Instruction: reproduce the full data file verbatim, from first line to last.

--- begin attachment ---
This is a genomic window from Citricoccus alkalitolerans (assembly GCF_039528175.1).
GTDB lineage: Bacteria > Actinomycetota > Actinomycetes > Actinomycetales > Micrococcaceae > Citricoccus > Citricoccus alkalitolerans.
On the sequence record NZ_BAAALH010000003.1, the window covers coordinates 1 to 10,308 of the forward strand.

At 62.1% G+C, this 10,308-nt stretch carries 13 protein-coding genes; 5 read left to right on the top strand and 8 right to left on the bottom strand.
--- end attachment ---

This is a genomic window from Citricoccus alkalitolerans (assembly GCF_039528175.1).
GTDB lineage: Bacteria > Actinomycetota > Actinomycetes > Actinomycetales > Micrococcaceae > Citricoccus > Citricoccus alkalitolerans.
On the sequence record NZ_BAAALH010000003.1, the window covers coordinates 1 to 10,308 of the forward strand.

At 62.1% G+C, this 10,308-nt stretch carries 13 protein-coding genes; 5 read left to right on the top strand and 8 right to left on the bottom strand.